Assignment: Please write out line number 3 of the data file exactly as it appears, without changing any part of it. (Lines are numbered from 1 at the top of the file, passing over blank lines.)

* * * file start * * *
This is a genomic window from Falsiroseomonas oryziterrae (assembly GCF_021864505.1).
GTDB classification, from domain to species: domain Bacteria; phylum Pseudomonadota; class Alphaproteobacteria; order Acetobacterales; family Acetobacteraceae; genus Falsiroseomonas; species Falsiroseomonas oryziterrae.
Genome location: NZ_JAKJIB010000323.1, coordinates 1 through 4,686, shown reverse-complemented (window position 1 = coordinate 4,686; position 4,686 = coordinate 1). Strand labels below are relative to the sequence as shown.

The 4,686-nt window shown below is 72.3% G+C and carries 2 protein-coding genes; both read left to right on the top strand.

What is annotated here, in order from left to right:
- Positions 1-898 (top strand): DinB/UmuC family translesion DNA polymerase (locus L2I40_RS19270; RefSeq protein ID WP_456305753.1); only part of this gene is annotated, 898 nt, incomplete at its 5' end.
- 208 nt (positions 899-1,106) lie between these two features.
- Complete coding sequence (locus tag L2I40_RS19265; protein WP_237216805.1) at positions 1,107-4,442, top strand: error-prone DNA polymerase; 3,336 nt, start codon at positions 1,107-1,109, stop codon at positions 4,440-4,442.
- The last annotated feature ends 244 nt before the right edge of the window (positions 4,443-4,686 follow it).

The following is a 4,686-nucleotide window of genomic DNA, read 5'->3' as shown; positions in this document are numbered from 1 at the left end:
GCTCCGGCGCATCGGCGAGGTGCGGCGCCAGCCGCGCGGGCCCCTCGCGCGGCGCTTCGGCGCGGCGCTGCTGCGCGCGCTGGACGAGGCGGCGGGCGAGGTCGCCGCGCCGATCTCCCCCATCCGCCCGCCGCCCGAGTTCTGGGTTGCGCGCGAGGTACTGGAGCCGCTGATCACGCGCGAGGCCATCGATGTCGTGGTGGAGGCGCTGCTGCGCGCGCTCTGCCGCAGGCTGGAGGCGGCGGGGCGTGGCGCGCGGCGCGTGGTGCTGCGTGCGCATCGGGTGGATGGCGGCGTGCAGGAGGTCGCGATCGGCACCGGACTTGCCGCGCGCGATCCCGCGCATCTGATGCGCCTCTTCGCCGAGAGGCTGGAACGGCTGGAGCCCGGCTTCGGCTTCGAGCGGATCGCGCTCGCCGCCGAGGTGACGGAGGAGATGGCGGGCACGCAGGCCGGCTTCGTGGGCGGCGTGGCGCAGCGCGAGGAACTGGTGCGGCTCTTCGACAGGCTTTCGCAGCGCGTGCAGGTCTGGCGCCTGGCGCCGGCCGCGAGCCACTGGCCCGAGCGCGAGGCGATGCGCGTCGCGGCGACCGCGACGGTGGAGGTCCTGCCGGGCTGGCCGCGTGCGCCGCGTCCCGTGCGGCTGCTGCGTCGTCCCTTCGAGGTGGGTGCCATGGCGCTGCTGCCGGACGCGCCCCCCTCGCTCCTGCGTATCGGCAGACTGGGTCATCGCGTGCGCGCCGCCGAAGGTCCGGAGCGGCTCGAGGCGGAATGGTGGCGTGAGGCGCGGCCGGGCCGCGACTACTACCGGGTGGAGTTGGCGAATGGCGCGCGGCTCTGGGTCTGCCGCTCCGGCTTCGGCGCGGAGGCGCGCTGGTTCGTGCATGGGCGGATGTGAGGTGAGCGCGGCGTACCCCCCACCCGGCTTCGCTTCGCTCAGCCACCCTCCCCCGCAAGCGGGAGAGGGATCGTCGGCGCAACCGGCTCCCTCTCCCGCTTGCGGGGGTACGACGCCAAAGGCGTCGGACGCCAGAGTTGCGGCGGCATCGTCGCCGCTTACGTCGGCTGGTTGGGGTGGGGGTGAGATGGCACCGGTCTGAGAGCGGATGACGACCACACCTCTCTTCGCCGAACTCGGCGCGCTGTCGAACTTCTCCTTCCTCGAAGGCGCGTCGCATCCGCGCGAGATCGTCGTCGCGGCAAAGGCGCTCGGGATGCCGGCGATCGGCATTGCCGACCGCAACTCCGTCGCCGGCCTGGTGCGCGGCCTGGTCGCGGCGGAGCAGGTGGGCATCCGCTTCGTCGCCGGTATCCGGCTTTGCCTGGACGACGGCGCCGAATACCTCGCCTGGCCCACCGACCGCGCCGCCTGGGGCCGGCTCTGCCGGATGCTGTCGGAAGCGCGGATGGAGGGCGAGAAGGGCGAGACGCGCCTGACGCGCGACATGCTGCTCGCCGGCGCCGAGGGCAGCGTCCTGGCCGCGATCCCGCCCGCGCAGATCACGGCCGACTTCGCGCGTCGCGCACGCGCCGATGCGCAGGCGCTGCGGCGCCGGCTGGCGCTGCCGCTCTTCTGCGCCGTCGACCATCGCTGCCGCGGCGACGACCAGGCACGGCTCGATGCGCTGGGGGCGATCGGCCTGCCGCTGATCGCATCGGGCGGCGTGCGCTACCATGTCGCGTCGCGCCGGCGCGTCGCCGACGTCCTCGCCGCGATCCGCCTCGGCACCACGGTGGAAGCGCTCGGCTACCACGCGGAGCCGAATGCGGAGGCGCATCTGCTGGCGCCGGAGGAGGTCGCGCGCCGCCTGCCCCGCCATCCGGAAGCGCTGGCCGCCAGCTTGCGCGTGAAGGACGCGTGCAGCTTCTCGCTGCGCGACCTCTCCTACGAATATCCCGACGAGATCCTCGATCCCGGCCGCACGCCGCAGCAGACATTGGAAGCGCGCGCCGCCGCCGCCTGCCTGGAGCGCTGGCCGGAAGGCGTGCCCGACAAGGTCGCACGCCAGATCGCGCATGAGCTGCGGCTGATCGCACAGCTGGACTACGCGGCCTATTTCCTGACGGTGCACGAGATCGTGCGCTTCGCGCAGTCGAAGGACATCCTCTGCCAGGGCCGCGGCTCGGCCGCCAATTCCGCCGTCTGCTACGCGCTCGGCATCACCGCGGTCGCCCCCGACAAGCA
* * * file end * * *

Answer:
Genome location: NZ_JAKJIB010000323.1, coordinates 1 through 4,686, shown reverse-complemented (window position 1 = coordinate 4,686; position 4,686 = coordinate 1). Strand labels below are relative to the sequence as shown.